The above discussion of a four-stroke V-twin engine is meant only as an example of one type of engine that may be used to power the snowmobile 10 and that may be used in conjunction with the air intake system 22 of the present invention. It is, of course, possible to use any other type of four-stroke engine with the intake system 22. For example, FIGS. 12 and 13 schematically illustrate two and three cylinder, in-line four-stroke engines, respectively at 700 and 800.
The two cylinder engine indicated at 700 in FIG. 12 includes a pair of cylinders 702, 704 that are disposed generally in-line with one another and have pistons (not shown) housed therein, which are operatively coupled to a common crankshaft (not shown). As with the engine 100, the engine 700 is fed pressurized air from the plenum 500 via an air inlet 706, which may be provided by a throttle body or carburetor(s). As further illustrated, pressurized air is supplied to each cylinder 702, 704 by a plenum, or intake manifold, indicated by 708. Exhaust outlets 710, 712 of each cylinder 702, 704 are connected to the inlet 312 of the turbocharger 300 via exhaust conduit 714, similar to conduit 116. The exhaust conduit 714 includes a branched portion 716, which is connected to the inlet 312. In this manner, the engine 700 is supplied with pressurized air from the turbocharger 300 and powers the turbocharger 300 with exhaust gas from the exhaust outlets 710, 712.
The three cylinder engine indicated at 800 in FIG. 13 includes three cylinders 802, 804, and 806 that are disposed generally in-line with one another and have pistons (not shown) housed therein, which are operatively coupled to a common crankshaft (not shown). As with the engines 100 and 700, the engine 800 is fed pressurized air from the plenum 500 via an air inlet 808, which may be provided by a throttle body or carburetor(s). As further illustrated, pressurized air is supplied to each cylinder 802, 804, and 806 by a plenum, or intake manifold, indicated by 810. Exhaust outlets 812, 814, and 816 of each cylinder 802, 804, and 806 are connected to the inlet 312 of the turbocharger 300 via exhaust conduit 818, similar to conduits 116 and 714. The exhaust conduit 818 includes a branched portion 820, which is connected to the inlet 312. In this manner, the engine 800 is supplied with pressurized air from the turbocharger 300 and powers the turbocharger 300 with exhaust gas from the exhaust outlets 812, 814, and 816.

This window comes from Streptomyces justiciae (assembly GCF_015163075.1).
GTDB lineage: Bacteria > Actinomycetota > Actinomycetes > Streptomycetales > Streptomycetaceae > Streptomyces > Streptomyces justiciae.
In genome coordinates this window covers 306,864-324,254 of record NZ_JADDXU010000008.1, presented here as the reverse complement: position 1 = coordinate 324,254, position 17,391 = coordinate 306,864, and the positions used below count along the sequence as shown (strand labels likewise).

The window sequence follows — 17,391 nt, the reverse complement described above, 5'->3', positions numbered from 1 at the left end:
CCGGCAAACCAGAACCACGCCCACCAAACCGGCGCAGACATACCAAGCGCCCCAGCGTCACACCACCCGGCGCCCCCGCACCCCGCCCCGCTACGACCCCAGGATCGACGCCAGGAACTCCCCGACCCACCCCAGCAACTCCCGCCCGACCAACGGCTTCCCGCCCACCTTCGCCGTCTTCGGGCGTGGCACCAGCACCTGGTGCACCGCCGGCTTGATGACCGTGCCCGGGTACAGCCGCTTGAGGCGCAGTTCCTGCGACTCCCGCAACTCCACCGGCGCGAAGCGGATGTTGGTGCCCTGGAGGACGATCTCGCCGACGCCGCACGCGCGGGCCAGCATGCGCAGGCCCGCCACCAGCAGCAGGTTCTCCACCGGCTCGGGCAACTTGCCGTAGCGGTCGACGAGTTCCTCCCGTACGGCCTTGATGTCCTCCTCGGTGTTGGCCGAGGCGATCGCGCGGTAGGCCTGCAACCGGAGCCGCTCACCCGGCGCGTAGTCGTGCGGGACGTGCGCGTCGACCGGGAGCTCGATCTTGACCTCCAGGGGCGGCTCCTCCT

For the V-twin engine discussed above, exhaust gas flowing from the engine 100 is pulsed (i.e. has a cyclical pressure peak frequency) due to the firing sequence of the cylinders 102, 104. With the configuration of the cylinders 102, 104 of the V-twin engine 100, the firing sequence includes the rapid successive ignition of each cylinder 102, 104. Therefore, the exhaust strokes of the cylinders 102, 104 occur relatively close together. This arrangement produces a pair of high amplitude exhaust pressure peaks derived from the exhaust strokes of each cylinder 102, 104 followed by low amplitude exhaust pressure during the three remaining strokes (intake, compression and power strokes) of each cylinder. In other words, the exhaust pressure signature includes a pair of high pressure pulses with a lull of low exhaust pressure in-between successive exhaust strokes. As described hereinabove, consequent to the pulsed nature of the exhaust gas flow, the pressurized air generated by the turbocharger 300 will also possess a pulsed flow. For this reason, the plenum 500 is advantageous to provide intake air for the engine 100 with a relatively constant high pressure.
For the in-line type engines 700, 800 (FIGS. 12 and 13, respectively), exhaust gas flowing from the engine 100 is pulsed (i.e. has a cyclical pressure peak frequency) due to the firing sequence of the cylinders. Consequently, the pressurized air generated by the turbocharger 300 will possess a pulsed flow corresponding to the ignition sequence of the respective engine. As with the V-twin engine discussed above, the plenum 500 is advantageous to provide intake air for the respective engine at a relatively constant high pressure.